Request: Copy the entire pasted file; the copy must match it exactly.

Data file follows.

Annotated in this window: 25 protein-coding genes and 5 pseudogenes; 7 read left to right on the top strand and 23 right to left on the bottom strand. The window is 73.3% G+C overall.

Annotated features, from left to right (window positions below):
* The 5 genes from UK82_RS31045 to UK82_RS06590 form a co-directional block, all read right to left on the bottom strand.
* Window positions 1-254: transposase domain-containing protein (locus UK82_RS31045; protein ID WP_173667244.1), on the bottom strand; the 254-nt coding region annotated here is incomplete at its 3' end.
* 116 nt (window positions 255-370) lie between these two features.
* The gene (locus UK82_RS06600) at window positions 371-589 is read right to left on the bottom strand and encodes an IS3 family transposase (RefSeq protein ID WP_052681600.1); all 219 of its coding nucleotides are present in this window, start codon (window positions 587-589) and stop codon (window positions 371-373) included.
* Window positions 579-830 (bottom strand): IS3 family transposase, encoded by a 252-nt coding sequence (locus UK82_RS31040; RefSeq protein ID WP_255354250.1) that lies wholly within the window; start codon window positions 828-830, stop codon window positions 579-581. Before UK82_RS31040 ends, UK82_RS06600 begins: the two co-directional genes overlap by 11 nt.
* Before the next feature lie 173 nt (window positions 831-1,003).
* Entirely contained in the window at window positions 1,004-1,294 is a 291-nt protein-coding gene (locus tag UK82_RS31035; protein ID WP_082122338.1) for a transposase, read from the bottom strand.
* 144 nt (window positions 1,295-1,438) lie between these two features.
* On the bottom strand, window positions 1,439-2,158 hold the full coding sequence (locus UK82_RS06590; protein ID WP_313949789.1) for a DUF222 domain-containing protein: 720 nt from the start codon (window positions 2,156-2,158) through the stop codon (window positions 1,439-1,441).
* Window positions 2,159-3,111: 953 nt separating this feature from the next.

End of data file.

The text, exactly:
Annotated in this window: 25 protein-coding genes and 5 pseudogenes; 7 read left to right on the top strand and 23 right to left on the bottom strand. The window is 73.3% G+C overall.

Annotated features, from left to right (window positions below):
* The 5 genes from UK82_RS31045 to UK82_RS06590 form a co-directional block, all read right to left on the bottom strand.
* Window positions 1-254: transposase domain-containing protein (locus UK82_RS31045; protein ID WP_173667244.1), on the bottom strand; the 254-nt coding region annotated here is incomplete at its 3' end.
* 116 nt (window positions 255-370) lie between these two features.
* The gene (locus UK82_RS06600) at window positions 371-589 is read right to left on the bottom strand and encodes an IS3 family transposase (RefSeq protein ID WP_052681600.1); all 219 of its coding nucleotides are present in this window, start codon (window positions 587-589) and stop codon (window positions 371-373) included.
* Window positions 579-830 (bottom strand): IS3 family transposase, encoded by a 252-nt coding sequence (locus UK82_RS31040; RefSeq protein ID WP_255354250.1) that lies wholly within the window; start codon window positions 828-830, stop codon window positions 579-581. Before UK82_RS31040 ends, UK82_RS06600 begins: the two co-directional genes overlap by 11 nt.
* Before the next feature lie 173 nt (window positions 831-1,003).
* Entirely contained in the window at window positions 1,004-1,294 is a 291-nt protein-coding gene (locus tag UK82_RS31035; protein ID WP_082122338.1) for a transposase, read from the bottom strand.
* 144 nt (window positions 1,295-1,438) lie between these two features.
* On the bottom strand, window positions 1,439-2,158 hold the full coding sequence (locus UK82_RS06590; protein ID WP_313949789.1) for a DUF222 domain-containing protein: 720 nt from the start codon (window positions 2,156-2,158) through the stop codon (window positions 1,439-1,441).
* Window positions 2,159-3,111: 953 nt separating this feature from the next.